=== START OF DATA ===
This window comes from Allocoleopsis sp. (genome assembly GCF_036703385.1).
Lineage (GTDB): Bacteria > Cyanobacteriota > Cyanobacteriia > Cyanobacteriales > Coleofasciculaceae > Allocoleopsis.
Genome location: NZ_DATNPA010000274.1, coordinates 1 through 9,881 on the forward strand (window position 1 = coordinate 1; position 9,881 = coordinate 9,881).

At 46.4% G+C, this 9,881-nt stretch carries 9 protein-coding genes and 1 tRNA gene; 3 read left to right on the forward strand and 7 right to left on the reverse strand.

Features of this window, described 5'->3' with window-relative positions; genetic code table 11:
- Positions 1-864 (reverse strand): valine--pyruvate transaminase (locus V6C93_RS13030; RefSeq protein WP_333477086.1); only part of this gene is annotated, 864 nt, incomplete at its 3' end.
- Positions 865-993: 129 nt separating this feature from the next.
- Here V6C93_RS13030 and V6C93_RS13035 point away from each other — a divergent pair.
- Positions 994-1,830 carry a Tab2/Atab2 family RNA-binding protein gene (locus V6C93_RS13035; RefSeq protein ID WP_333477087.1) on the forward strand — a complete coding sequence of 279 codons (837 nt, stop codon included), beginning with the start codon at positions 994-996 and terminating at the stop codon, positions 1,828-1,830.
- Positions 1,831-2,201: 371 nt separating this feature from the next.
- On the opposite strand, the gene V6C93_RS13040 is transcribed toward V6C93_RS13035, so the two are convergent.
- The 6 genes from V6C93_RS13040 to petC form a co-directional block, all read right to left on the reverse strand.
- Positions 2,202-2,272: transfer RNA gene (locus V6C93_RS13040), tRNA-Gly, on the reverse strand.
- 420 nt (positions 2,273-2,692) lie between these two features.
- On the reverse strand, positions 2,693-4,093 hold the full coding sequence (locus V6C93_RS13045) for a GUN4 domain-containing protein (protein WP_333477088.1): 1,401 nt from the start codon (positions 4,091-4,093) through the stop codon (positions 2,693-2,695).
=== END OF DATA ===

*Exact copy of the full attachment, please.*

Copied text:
This window comes from Allocoleopsis sp. (genome assembly GCF_036703385.1).
Lineage (GTDB): Bacteria > Cyanobacteriota > Cyanobacteriia > Cyanobacteriales > Coleofasciculaceae > Allocoleopsis.
Genome location: NZ_DATNPA010000274.1, coordinates 1 through 9,881 on the forward strand (window position 1 = coordinate 1; position 9,881 = coordinate 9,881).

At 46.4% G+C, this 9,881-nt stretch carries 9 protein-coding genes and 1 tRNA gene; 3 read left to right on the forward strand and 7 right to left on the reverse strand.

Features of this window, described 5'->3' with window-relative positions; genetic code table 11:
- Positions 1-864 (reverse strand): valine--pyruvate transaminase (locus V6C93_RS13030; RefSeq protein WP_333477086.1); only part of this gene is annotated, 864 nt, incomplete at its 3' end.
- Positions 865-993: 129 nt separating this feature from the next.
- Here V6C93_RS13030 and V6C93_RS13035 point away from each other — a divergent pair.
- Positions 994-1,830 carry a Tab2/Atab2 family RNA-binding protein gene (locus V6C93_RS13035; RefSeq protein ID WP_333477087.1) on the forward strand — a complete coding sequence of 279 codons (837 nt, stop codon included), beginning with the start codon at positions 994-996 and terminating at the stop codon, positions 1,828-1,830.
- Positions 1,831-2,201: 371 nt separating this feature from the next.
- On the opposite strand, the gene V6C93_RS13040 is transcribed toward V6C93_RS13035, so the two are convergent.
- The 6 genes from V6C93_RS13040 to petC form a co-directional block, all read right to left on the reverse strand.
- Positions 2,202-2,272: transfer RNA gene (locus V6C93_RS13040), tRNA-Gly, on the reverse strand.
- 420 nt (positions 2,273-2,692) lie between these two features.
- On the reverse strand, positions 2,693-4,093 hold the full coding sequence (locus V6C93_RS13045) for a GUN4 domain-containing protein (protein WP_333477088.1): 1,401 nt from the start codon (positions 4,091-4,093) through the stop codon (positions 2,693-2,695).